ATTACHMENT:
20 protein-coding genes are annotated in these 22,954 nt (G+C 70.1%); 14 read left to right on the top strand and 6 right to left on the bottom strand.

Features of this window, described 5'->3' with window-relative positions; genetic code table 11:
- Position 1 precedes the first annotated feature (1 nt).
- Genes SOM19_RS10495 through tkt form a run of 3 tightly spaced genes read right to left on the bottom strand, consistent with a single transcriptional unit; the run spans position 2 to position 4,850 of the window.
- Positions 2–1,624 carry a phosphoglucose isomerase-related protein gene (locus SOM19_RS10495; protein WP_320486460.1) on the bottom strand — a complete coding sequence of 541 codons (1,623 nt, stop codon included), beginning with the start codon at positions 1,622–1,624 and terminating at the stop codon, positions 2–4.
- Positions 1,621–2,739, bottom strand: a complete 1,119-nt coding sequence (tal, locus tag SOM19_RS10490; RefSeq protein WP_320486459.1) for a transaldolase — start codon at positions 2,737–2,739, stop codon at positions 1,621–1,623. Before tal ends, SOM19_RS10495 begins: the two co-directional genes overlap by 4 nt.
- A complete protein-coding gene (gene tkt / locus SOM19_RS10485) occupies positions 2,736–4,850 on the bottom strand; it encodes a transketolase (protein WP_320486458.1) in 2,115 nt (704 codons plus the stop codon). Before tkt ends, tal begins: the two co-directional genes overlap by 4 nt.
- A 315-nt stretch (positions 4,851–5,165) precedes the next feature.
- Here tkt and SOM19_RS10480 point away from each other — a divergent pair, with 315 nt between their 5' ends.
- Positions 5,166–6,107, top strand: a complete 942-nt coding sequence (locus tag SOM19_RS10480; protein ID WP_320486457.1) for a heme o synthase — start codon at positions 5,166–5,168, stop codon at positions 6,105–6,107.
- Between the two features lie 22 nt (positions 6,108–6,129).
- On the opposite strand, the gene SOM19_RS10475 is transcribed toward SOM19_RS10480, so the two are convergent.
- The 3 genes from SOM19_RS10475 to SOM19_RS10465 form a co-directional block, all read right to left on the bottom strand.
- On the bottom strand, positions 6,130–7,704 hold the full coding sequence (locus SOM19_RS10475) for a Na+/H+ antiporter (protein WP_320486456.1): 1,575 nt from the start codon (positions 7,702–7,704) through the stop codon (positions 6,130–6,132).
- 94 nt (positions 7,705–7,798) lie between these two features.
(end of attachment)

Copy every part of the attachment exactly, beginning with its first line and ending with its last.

20 protein-coding genes are annotated in these 22,954 nt (G+C 70.1%); 14 read left to right on the top strand and 6 right to left on the bottom strand.

Features of this window, described 5'->3' with window-relative positions; genetic code table 11:
- Position 1 precedes the first annotated feature (1 nt).
- Genes SOM19_RS10495 through tkt form a run of 3 tightly spaced genes read right to left on the bottom strand, consistent with a single transcriptional unit; the run spans position 2 to position 4,850 of the window.
- Positions 2–1,624 carry a phosphoglucose isomerase-related protein gene (locus SOM19_RS10495; protein WP_320486460.1) on the bottom strand — a complete coding sequence of 541 codons (1,623 nt, stop codon included), beginning with the start codon at positions 1,622–1,624 and terminating at the stop codon, positions 2–4.
- Positions 1,621–2,739, bottom strand: a complete 1,119-nt coding sequence (tal, locus tag SOM19_RS10490; RefSeq protein WP_320486459.1) for a transaldolase — start codon at positions 2,737–2,739, stop codon at positions 1,621–1,623. Before tal ends, SOM19_RS10495 begins: the two co-directional genes overlap by 4 nt.
- A complete protein-coding gene (gene tkt / locus SOM19_RS10485) occupies positions 2,736–4,850 on the bottom strand; it encodes a transketolase (protein WP_320486458.1) in 2,115 nt (704 codons plus the stop codon). Before tkt ends, tal begins: the two co-directional genes overlap by 4 nt.
- A 315-nt stretch (positions 4,851–5,165) precedes the next feature.
- Here tkt and SOM19_RS10480 point away from each other — a divergent pair, with 315 nt between their 5' ends.
- Positions 5,166–6,107, top strand: a complete 942-nt coding sequence (locus tag SOM19_RS10480; protein ID WP_320486457.1) for a heme o synthase — start codon at positions 5,166–5,168, stop codon at positions 6,105–6,107.
- Between the two features lie 22 nt (positions 6,108–6,129).
- On the opposite strand, the gene SOM19_RS10475 is transcribed toward SOM19_RS10480, so the two are convergent.
- The 3 genes from SOM19_RS10475 to SOM19_RS10465 form a co-directional block, all read right to left on the bottom strand.
- On the bottom strand, positions 6,130–7,704 hold the full coding sequence (locus SOM19_RS10475) for a Na+/H+ antiporter (protein WP_320486456.1): 1,575 nt from the start codon (positions 7,702–7,704) through the stop codon (positions 6,130–6,132).
- 94 nt (positions 7,705–7,798) lie between these two features.